Some merchants say that it’s nearly impossible to find good wines below £10, so how do you track them down?
I totally disagree with that. You can find great wines below £10. It’s about the wine doing the job it needs to do and it’s how you weigh up what delivers a great wine.
I can say, “this quirky Tasmanian Pinot Noir at £35 is a great wine. It’s subtle, it’s elegant, it’s light”. If I put that in front of a farmer from Yorkshire who is having a massive plate of roast beef, he’s not going to find that it’s a great wine – he’s going to want guts and power and richness. You put a £9.99 Appassimento in front of him from Sicily that’s thick and stewy, he’s going to love it, that’s a great wine for him. It’s horses for courses.
Often I’ll get one of the guys to send a bottle of wine home to me, usually under £10 – it could be under, it could be over, and I blind taste it. The amount of times I go, “ooh, that’s good, I’d pay £13.99 for that” and it’s one of our £8.99 bottles. Now if you’d poured it and told me it was £8.99, I’d have tasted it and said, “yeah, it’s about £8.99”.
Lockdown gave the independent trade a glimpse of part of the market that it’s always been missing.
Lockdown showed that there’s huge buying out there from people who will not go above 10 quid – or will not go above eight quid in some instances. If you can find a bottle of wine for £7.99 that you are happy recommending, you might find a whole new section of customers open up to you.
It might not fit with your brand – there are plenty of wine merchants out there and they know their own market and you set your own stall out. But it works for us having a good range of sub-£10 wines.
How much do you buy from Vindependents?
We are not a big member because we don’t wholesale a vast amount, so the majority of wine goes through our retail shelves and our throughput is slower.
I’m really pleased with the work that we do with them. There are some very good wines that, at the suggested margin, are excellent and work for us and the customer.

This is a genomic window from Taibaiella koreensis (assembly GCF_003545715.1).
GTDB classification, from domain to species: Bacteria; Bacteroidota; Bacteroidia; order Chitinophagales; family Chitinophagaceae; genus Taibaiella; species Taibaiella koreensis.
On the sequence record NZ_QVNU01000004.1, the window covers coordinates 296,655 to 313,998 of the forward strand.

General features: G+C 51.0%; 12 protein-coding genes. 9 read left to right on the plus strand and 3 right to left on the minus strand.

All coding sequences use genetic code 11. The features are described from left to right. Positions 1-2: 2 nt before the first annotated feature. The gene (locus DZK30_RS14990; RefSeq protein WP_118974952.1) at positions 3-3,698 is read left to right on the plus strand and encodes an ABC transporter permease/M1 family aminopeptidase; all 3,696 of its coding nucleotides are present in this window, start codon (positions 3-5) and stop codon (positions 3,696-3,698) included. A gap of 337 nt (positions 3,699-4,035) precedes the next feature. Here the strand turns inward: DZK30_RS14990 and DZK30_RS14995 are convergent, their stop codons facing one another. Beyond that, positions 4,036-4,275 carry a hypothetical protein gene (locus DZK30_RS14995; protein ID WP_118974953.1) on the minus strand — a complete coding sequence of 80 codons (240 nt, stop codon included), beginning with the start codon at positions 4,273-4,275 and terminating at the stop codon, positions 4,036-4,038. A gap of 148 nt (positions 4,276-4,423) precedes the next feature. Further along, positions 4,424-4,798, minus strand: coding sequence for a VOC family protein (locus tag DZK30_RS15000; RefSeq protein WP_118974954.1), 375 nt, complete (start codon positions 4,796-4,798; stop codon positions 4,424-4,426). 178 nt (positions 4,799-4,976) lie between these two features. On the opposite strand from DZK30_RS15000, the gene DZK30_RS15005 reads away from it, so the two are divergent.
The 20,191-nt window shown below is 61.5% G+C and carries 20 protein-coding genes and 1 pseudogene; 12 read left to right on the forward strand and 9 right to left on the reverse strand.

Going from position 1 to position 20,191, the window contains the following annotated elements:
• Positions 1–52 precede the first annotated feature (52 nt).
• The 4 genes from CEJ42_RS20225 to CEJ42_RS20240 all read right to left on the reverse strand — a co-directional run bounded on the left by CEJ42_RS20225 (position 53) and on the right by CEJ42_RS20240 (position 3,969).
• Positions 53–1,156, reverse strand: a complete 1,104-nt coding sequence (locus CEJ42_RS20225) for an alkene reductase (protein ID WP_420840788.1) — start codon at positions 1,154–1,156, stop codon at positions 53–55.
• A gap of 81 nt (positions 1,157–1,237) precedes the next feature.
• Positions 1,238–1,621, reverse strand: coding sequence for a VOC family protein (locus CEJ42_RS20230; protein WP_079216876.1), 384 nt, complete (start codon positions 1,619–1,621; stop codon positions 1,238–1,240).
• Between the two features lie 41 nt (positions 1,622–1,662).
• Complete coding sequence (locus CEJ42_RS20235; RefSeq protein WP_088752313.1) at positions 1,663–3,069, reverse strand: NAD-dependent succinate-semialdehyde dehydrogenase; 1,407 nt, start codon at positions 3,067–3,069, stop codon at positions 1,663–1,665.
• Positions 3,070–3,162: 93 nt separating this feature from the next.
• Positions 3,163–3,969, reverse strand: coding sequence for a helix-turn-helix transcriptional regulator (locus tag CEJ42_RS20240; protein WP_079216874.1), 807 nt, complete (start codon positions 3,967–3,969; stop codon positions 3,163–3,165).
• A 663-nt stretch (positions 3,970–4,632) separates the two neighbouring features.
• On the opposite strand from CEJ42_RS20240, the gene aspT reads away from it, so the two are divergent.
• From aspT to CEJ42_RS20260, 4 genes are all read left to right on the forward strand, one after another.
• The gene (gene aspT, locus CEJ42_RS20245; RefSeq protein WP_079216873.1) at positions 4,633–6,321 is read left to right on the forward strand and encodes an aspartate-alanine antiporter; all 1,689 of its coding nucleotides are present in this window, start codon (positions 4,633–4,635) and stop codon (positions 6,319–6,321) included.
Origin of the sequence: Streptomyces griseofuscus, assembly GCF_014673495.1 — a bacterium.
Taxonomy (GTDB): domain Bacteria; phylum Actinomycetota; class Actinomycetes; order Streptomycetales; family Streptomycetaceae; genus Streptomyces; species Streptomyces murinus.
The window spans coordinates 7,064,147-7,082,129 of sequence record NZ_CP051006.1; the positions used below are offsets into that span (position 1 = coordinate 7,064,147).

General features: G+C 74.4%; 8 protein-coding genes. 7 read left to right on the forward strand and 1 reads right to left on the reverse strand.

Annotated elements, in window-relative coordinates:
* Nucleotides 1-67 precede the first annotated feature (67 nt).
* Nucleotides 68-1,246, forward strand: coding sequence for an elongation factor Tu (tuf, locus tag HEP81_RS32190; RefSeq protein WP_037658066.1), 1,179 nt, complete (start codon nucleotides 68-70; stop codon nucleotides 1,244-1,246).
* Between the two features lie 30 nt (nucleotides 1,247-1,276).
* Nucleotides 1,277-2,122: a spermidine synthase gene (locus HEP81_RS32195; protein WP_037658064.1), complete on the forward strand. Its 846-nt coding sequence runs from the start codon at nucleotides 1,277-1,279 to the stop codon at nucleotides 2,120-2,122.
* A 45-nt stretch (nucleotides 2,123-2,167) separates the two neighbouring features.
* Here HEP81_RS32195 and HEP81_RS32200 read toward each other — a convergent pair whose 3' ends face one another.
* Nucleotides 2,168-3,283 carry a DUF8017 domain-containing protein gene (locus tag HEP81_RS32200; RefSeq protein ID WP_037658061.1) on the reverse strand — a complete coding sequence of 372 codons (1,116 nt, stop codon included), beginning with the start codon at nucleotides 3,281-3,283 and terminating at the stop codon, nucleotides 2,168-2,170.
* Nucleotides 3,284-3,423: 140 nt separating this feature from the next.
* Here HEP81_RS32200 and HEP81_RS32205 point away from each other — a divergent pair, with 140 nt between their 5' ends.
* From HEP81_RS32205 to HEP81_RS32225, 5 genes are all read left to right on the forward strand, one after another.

They are very good at trying to keep all the members involved and we all have the opportunity to chip in with suggestions.
Overall, I think the model is really sound and the big appeal is that there is a slightly higher margin for members. And I really like the forum aspect.
What I’d really like to see is us focusing on some of the other bits like packaging and waste. Wouldn’t it be great if we all got together and really put some thought into these ideas of how we lessen our impact on the environment? How do we improve postal packaging; shouldn’t we all be looking at how to send out 20cl samples in lockdown? We could really push the agenda if we started acting as a group.
I’d love to see a solution that gets rid of shrink wrap and plastic carrier bags.
The wine industry does a good job behind the scenes telling us about the changes they are making in glass weight, carbon emissions and this, that and the other. But I think perhaps as an industry we need to do some visible things for the customer.
How has the Covid experience changed life for you at Whalley?
Hopefully the independent sector will have attracted customers who are going to stay.
Covid is not an excuse but has been a justification for some changes. For example, we’ve usually operated seven days a week but during lockdown we were only operating five days a week, and the numbers were still stacking up.
Previously we were seven days a week, 12 hours a day, 10am to 10pm. Moving forward we are going to be six days a week, 10am to 8pm. When we first opened it was about grabbing every sale we could. Now we are in a slightly better position where we can start to put the balance of our team and our personal lives ahead and still maintain those sales.
Are local deliveries and web sales still a big part of your business?
I think it was shifting before Covid. Amazon has changed the way people shop – that expectation of ease of delivery within 24 to 48 hours, free of charge. It has really shifted people’s perceptions and retailers have had to adapt to that.
We had invested in an e-commerce site before Covid happened. I still think it’s tricky for a small business to sell wine online. Packaging just isn’t there, it’s very costly to make sure the product gets there, and the margins are so tight that if the product doesn’t arrive and you have to replace it you are losing profit.
It’s not going to go away – it perhaps won’t reach the levels we saw during Covid, but there will be a marked increase.
It’s interesting that online sales are so big for indies now, given that the focus in recent years has been on the experience of visiting a wine shop.
As an industry I think we have to work on translating the customer service we offer in the retail shops and moving that online. Rather than fighting amongst each other to cut margin and only attracting customers on price, we need to focus on what we are offering – how we are telling the story about wine?
Wine isn’t a mobile phone contract or a spanner set. You can get the spanner you want from any shop, there’s no story behind it. You can’t get that with a bottle of Malbec. There are thousands of stories out there, so which of those merchants is going to tempt you with their story about it; how do they get you excited about it?